I don’t know about you, but when I read stories about yet another mass shooting in the states, I tend to feel both sadness and a bit of smug relief that I live a border removed from that insanity. I think a lot of people here feel that way, because when a young man shot dead three police officers June 4th it felt a lot like a wake up call. So much for our smugness.
This week he was approved for a psychiatric assessment. He’ll most likely spend the rest of his life in the nation’s mental health facilities. If he’s found fit to stand trial, he’ll likely get a heavy sentence. Either way, he’ll never be alone again. Sadly, this story is so cliché I can’t be bothered to talk about it.
I do, however, want to talk about patriarchy.
Why is it that virtually all mass shootings are caused by males? Males under 30, if we’re specific; and white, to be even more granular. That’s like hitting the genetic jackpot! You won’t get fired for getting pregnant, be called a terrorist for wearing a turban, and still have a whole life ahead of you for doing whatever it is you want, because hey, you’re a white guy, you’ve already got a leg up on the rest of us.
Here’s my theory. I don’t think patriarchy is about gender. Don’t get the pitchforks out yet, though. Throughout the course of history, if there is one thing that has remained the same, is the quest for power. Everyone wants it, few get it. How do they get it? Usually over other people. Thing is that most people won’t just bend over and let someone rob them. So you have to establish that you deserve it more than they do. But you don’t, so you make stuff up.
We’ve been fed tons of lies to give away our power: the value of one skin tone over another, gender, genetics, nationality, wealth, class, religion (or lack thereof). These have all been used, among many others, in a narrative that seeks to strip us of our agency and tell us we lost nothing, because we never had it in the first place.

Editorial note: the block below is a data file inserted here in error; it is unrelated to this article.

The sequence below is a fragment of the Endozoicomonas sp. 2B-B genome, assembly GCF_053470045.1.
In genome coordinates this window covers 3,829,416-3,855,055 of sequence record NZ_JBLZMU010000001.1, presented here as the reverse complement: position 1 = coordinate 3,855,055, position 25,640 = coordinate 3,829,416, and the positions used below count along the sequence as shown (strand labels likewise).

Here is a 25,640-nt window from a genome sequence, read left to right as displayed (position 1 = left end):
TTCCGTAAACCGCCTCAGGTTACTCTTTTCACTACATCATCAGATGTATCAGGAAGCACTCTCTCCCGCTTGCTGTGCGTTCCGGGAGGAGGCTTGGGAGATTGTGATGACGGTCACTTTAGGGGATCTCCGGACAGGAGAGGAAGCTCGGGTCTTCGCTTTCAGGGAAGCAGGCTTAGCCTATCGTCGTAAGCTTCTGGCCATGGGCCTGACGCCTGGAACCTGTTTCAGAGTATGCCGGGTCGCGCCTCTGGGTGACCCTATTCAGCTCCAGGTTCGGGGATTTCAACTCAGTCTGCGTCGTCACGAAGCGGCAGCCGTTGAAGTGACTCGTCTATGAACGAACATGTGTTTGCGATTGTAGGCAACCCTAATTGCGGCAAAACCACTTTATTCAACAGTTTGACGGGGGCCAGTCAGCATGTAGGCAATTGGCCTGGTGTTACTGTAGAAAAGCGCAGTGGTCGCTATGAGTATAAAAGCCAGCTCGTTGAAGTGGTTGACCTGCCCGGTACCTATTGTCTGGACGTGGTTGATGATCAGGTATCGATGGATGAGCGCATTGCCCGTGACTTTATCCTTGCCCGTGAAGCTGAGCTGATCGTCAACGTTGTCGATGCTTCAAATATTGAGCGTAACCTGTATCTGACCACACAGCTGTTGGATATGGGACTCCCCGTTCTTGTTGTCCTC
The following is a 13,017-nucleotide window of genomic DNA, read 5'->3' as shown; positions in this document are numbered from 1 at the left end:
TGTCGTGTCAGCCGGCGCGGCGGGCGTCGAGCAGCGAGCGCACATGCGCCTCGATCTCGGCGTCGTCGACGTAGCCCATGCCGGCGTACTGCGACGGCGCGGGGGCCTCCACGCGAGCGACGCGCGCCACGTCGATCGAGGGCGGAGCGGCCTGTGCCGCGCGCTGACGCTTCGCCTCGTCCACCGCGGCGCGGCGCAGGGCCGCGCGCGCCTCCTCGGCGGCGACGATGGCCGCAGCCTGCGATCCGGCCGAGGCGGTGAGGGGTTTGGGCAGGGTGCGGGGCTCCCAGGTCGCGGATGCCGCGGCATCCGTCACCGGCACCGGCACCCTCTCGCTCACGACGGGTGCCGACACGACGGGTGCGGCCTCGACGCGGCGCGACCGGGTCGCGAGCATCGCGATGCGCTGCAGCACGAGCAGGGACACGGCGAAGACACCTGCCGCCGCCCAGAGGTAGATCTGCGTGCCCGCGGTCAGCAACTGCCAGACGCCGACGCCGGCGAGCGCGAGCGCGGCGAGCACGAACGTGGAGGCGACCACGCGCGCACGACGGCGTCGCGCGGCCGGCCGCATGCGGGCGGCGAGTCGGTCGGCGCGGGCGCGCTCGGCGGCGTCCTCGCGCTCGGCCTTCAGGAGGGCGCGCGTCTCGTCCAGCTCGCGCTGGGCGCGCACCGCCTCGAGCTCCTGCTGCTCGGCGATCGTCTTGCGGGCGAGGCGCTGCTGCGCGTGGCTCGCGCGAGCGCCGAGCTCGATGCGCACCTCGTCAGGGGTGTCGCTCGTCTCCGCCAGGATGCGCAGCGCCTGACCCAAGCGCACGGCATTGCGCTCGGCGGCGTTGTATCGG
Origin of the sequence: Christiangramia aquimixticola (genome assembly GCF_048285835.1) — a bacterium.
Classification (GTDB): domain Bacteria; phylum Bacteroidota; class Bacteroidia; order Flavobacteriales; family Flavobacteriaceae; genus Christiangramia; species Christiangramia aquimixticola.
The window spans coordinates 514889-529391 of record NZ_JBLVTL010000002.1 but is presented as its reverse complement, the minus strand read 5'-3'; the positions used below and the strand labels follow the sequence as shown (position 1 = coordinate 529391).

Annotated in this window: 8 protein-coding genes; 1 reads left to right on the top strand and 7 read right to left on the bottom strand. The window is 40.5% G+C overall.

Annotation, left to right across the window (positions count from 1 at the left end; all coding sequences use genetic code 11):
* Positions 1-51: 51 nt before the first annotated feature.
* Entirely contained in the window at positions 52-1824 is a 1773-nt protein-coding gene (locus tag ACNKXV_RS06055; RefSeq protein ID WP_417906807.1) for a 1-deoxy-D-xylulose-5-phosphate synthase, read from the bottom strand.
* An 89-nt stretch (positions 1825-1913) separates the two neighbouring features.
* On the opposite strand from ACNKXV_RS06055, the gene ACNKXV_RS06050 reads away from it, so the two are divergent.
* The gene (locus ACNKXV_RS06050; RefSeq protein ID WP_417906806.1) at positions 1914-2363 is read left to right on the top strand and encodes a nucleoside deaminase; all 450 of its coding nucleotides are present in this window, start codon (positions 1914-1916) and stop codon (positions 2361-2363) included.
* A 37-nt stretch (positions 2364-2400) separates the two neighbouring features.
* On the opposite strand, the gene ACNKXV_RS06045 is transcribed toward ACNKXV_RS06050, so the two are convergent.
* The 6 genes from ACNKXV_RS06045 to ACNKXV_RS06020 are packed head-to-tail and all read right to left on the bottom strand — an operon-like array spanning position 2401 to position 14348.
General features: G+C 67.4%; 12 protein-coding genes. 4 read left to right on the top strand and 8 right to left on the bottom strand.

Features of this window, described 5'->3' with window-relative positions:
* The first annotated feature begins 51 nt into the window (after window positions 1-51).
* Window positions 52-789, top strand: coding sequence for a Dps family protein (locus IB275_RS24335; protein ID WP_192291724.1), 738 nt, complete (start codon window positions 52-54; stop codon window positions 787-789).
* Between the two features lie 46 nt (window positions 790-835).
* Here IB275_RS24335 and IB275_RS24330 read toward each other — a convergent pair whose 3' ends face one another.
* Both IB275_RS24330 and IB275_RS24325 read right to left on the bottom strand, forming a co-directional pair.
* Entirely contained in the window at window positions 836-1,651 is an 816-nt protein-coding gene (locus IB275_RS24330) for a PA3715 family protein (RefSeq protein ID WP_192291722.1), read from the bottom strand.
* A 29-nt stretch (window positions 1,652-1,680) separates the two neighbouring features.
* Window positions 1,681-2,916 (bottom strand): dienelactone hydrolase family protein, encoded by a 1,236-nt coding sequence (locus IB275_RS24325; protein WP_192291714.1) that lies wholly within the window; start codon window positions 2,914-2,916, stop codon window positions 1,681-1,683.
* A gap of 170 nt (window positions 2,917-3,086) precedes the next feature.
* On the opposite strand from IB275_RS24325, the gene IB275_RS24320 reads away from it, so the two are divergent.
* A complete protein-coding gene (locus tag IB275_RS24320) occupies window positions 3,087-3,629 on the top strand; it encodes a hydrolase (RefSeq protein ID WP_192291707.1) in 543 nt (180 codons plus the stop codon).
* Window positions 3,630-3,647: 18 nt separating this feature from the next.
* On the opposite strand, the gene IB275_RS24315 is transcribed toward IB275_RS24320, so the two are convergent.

So let’s go back to Moncton. Here’s this guy. He has the right skin, the right gender, the right genetics (for the most part), the right nationality, and the right religion. That’s a lot of power he hasn’t had to give up. He might be well off, maybe not. It doesn’t matter, because for all the power that society has promised him, he clearly didn’t feel powerful. You don’t own weapons unless you feel you can’t defend yourself against what’s out there without access to lethal force. Especially considering how difficult it is to buy them here.
What societal force could create such a bizarre discrepancy between the power it claims to offer, and the power it actually does? A society that treats men better because they ARE better. Except when they’re not. Unless you are the lumberjack with a 180 IQ, who can build you a deck while bench pressing 300 pounds and then sealing a multi-million dollar business deal, all without ever reading a book, since reading is totally gay. Unless you are tall, with European features, a sculpted body, and an emotional detachment from the world, going through women like disposable tissues.
That’s a lot to expect from one person. It’s no surprise so many aren’t up to the task, and instead become bitter shadows of their potential selves. How many of our celebrated writers turned to liquor because a writer is no job for a man? How many chefs had to endure ridicule for doing a woman’s job before successfully pushing women out of professional kitchens for the sake of self-preservation? How many more men will we shame into suicide? How many stay-at-home dads will have to suffer criticism and alienation for not choosing the expected role of breadwinner?
A common defence of sexist behaviour today is the justification that not ONLY women are being objectified. It’s OK that that woman is a mindless drone in a tight swimsuit, because look – her counterpart is also a mindless drone in a tight swimsuit.
Let’s stop kidding ourselves. This was never about gender. This is about power, and telling us that gender matters is how they keep it from us.